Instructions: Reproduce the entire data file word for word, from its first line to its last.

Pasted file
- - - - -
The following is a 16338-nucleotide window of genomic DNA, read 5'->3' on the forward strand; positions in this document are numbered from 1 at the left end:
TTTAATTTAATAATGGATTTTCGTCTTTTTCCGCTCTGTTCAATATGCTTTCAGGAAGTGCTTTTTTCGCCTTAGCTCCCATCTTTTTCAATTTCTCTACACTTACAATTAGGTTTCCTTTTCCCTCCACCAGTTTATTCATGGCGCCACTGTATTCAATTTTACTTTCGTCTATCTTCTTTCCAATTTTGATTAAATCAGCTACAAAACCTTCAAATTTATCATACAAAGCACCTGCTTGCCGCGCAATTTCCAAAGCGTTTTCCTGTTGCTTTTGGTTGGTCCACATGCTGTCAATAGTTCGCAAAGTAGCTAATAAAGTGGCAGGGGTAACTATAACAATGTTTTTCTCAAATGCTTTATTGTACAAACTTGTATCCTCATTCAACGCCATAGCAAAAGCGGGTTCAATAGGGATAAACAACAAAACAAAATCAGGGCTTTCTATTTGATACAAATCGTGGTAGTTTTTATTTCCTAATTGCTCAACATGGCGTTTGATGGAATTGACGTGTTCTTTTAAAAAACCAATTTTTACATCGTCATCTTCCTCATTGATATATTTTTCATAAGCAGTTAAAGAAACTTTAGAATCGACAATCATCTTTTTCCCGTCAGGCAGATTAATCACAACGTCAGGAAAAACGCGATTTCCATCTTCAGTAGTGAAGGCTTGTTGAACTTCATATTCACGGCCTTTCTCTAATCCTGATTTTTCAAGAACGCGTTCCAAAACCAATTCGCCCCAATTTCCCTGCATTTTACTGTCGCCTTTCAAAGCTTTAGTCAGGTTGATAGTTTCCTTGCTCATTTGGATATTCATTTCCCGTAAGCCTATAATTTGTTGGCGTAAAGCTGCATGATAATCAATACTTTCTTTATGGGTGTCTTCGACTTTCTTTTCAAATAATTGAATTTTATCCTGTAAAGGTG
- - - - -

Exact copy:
The following is a 16338-nucleotide window of genomic DNA, read 5'->3' on the forward strand; positions in this document are numbered from 1 at the left end:
TTTAATTTAATAATGGATTTTCGTCTTTTTCCGCTCTGTTCAATATGCTTTCAGGAAGTGCTTTTTTCGCCTTAGCTCCCATCTTTTTCAATTTCTCTACACTTACAATTAGGTTTCCTTTTCCCTCCACCAGTTTATTCATGGCGCCACTGTATTCAATTTTACTTTCGTCTATCTTCTTTCCAATTTTGATTAAATCAGCTACAAAACCTTCAAATTTATCATACAAAGCACCTGCTTGCCGCGCAATTTCCAAAGCGTTTTCCTGTTGCTTTTGGTTGGTCCACATGCTGTCAATAGTTCGCAAAGTAGCTAATAAAGTGGCAGGGGTAACTATAACAATGTTTTTCTCAAATGCTTTATTGTACAAACTTGTATCCTCATTCAACGCCATAGCAAAAGCGGGTTCAATAGGGATAAACAACAAAACAAAATCAGGGCTTTCTATTTGATACAAATCGTGGTAGTTTTTATTTCCTAATTGCTCAACATGGCGTTTGATGGAATTGACGTGTTCTTTTAAAAAACCAATTTTTACATCGTCATCTTCCTCATTGATATATTTTTCATAAGCAGTTAAAGAAACTTTAGAATCGACAATCATCTTTTTCCCGTCAGGCAGATTAATCACAACGTCAGGAAAAACGCGATTTCCATCTTCAGTAGTGAAGGCTTGTTGAACTTCATATTCACGGCCTTTCTCTAATCCTGATTTTTCAAGAACGCGTTCCAAAACCAATTCGCCCCAATTTCCCTGCATTTTACTGTCGCCTTTCAAAGCTTTAGTCAGGTTGATAGTTTCCTTGCTCATTTGGATATTCATTTCCCGTAAGCCTATAATTTGTTGGCGTAAAGCTGCATGATAATCAATACTTTCTTTATGGGTGTCTTCGACTTTCTTTTCAAATAATTGAATTTTATCCTGTAAAGGTG